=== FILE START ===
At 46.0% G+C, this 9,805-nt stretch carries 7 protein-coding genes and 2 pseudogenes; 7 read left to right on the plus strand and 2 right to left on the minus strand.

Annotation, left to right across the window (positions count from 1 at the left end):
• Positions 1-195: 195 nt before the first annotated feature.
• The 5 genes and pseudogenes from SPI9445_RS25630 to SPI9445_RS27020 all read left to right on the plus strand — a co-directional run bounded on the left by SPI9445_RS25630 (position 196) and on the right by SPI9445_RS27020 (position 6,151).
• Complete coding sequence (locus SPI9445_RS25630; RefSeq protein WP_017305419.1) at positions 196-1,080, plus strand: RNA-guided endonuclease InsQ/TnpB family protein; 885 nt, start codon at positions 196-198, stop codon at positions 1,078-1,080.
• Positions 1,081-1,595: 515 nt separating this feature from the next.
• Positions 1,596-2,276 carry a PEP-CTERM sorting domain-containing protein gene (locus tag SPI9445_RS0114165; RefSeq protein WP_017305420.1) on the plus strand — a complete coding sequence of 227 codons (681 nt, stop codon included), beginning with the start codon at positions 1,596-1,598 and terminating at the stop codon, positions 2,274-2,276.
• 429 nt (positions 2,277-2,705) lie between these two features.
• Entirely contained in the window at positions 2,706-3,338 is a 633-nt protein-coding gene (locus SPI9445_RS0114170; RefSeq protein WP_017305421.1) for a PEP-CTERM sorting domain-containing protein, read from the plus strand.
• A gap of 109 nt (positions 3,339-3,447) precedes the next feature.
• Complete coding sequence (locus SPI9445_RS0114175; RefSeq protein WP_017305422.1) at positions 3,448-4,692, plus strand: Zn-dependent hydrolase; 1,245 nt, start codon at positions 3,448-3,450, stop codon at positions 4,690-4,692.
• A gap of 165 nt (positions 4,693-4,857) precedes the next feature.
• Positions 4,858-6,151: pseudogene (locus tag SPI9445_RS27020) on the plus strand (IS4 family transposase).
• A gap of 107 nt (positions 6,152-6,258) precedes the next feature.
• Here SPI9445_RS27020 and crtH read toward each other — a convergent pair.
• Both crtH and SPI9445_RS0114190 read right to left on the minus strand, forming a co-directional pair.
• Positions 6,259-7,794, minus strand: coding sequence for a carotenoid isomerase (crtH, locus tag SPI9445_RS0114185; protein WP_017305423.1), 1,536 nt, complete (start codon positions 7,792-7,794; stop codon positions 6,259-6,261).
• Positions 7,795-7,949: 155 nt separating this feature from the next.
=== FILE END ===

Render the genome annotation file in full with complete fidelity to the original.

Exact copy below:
At 46.0% G+C, this 9,805-nt stretch carries 7 protein-coding genes and 2 pseudogenes; 7 read left to right on the plus strand and 2 right to left on the minus strand.

Annotation, left to right across the window (positions count from 1 at the left end):
• Positions 1-195: 195 nt before the first annotated feature.
• The 5 genes and pseudogenes from SPI9445_RS25630 to SPI9445_RS27020 all read left to right on the plus strand — a co-directional run bounded on the left by SPI9445_RS25630 (position 196) and on the right by SPI9445_RS27020 (position 6,151).
• Complete coding sequence (locus SPI9445_RS25630; RefSeq protein WP_017305419.1) at positions 196-1,080, plus strand: RNA-guided endonuclease InsQ/TnpB family protein; 885 nt, start codon at positions 196-198, stop codon at positions 1,078-1,080.
• Positions 1,081-1,595: 515 nt separating this feature from the next.
• Positions 1,596-2,276 carry a PEP-CTERM sorting domain-containing protein gene (locus tag SPI9445_RS0114165; RefSeq protein WP_017305420.1) on the plus strand — a complete coding sequence of 227 codons (681 nt, stop codon included), beginning with the start codon at positions 1,596-1,598 and terminating at the stop codon, positions 2,274-2,276.
• 429 nt (positions 2,277-2,705) lie between these two features.
• Entirely contained in the window at positions 2,706-3,338 is a 633-nt protein-coding gene (locus SPI9445_RS0114170; RefSeq protein WP_017305421.1) for a PEP-CTERM sorting domain-containing protein, read from the plus strand.
• A gap of 109 nt (positions 3,339-3,447) precedes the next feature.
• Complete coding sequence (locus SPI9445_RS0114175; RefSeq protein WP_017305422.1) at positions 3,448-4,692, plus strand: Zn-dependent hydrolase; 1,245 nt, start codon at positions 3,448-3,450, stop codon at positions 4,690-4,692.
• A gap of 165 nt (positions 4,693-4,857) precedes the next feature.
• Positions 4,858-6,151: pseudogene (locus tag SPI9445_RS27020) on the plus strand (IS4 family transposase).
• A gap of 107 nt (positions 6,152-6,258) precedes the next feature.
• Here SPI9445_RS27020 and crtH read toward each other — a convergent pair.
• Both crtH and SPI9445_RS0114190 read right to left on the minus strand, forming a co-directional pair.
• Positions 6,259-7,794, minus strand: coding sequence for a carotenoid isomerase (crtH, locus tag SPI9445_RS0114185; protein WP_017305423.1), 1,536 nt, complete (start codon positions 7,792-7,794; stop codon positions 6,259-6,261).
• Positions 7,795-7,949: 155 nt separating this feature from the next.